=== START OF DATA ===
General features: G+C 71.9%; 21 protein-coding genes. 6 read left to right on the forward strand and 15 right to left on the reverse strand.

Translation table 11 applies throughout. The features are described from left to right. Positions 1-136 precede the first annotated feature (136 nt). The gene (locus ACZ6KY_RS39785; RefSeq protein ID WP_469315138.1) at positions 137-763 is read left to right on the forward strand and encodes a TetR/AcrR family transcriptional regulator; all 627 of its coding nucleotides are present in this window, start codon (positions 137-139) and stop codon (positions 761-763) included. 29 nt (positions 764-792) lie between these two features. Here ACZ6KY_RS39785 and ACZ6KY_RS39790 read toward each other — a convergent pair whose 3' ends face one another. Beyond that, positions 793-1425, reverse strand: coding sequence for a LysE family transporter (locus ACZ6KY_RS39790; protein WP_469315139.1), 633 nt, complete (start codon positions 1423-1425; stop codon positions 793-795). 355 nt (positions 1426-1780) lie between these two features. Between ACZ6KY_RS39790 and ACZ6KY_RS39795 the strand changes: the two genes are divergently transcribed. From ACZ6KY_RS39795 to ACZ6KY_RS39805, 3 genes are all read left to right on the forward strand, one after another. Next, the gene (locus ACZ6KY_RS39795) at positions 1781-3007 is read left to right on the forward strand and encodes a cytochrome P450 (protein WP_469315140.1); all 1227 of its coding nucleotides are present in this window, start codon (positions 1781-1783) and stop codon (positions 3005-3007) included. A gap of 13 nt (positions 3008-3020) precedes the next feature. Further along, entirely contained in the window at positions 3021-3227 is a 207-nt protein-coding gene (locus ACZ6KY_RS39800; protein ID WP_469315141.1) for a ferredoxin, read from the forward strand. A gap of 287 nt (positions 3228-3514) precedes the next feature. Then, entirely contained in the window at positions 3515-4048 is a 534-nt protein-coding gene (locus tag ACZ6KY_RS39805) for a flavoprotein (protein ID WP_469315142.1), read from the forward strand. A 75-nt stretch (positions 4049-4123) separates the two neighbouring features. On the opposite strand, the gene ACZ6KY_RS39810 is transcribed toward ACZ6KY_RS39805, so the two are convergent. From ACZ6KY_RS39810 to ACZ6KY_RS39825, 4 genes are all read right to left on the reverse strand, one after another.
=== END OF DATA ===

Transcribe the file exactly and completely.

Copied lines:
General features: G+C 71.9%; 21 protein-coding genes. 6 read left to right on the forward strand and 15 right to left on the reverse strand.

Translation table 11 applies throughout. The features are described from left to right. Positions 1-136 precede the first annotated feature (136 nt). The gene (locus ACZ6KY_RS39785; RefSeq protein ID WP_469315138.1) at positions 137-763 is read left to right on the forward strand and encodes a TetR/AcrR family transcriptional regulator; all 627 of its coding nucleotides are present in this window, start codon (positions 137-139) and stop codon (positions 761-763) included. 29 nt (positions 764-792) lie between these two features. Here ACZ6KY_RS39785 and ACZ6KY_RS39790 read toward each other — a convergent pair whose 3' ends face one another. Beyond that, positions 793-1425, reverse strand: coding sequence for a LysE family transporter (locus ACZ6KY_RS39790; protein WP_469315139.1), 633 nt, complete (start codon positions 1423-1425; stop codon positions 793-795). 355 nt (positions 1426-1780) lie between these two features. Between ACZ6KY_RS39790 and ACZ6KY_RS39795 the strand changes: the two genes are divergently transcribed. From ACZ6KY_RS39795 to ACZ6KY_RS39805, 3 genes are all read left to right on the forward strand, one after another. Next, the gene (locus ACZ6KY_RS39795) at positions 1781-3007 is read left to right on the forward strand and encodes a cytochrome P450 (protein WP_469315140.1); all 1227 of its coding nucleotides are present in this window, start codon (positions 1781-1783) and stop codon (positions 3005-3007) included. A gap of 13 nt (positions 3008-3020) precedes the next feature. Further along, entirely contained in the window at positions 3021-3227 is a 207-nt protein-coding gene (locus ACZ6KY_RS39800; protein ID WP_469315141.1) for a ferredoxin, read from the forward strand. A gap of 287 nt (positions 3228-3514) precedes the next feature. Then, entirely contained in the window at positions 3515-4048 is a 534-nt protein-coding gene (locus tag ACZ6KY_RS39805) for a flavoprotein (protein ID WP_469315142.1), read from the forward strand. A 75-nt stretch (positions 4049-4123) separates the two neighbouring features. On the opposite strand, the gene ACZ6KY_RS39810 is transcribed toward ACZ6KY_RS39805, so the two are convergent. From ACZ6KY_RS39810 to ACZ6KY_RS39825, 4 genes are all read right to left on the reverse strand, one after another.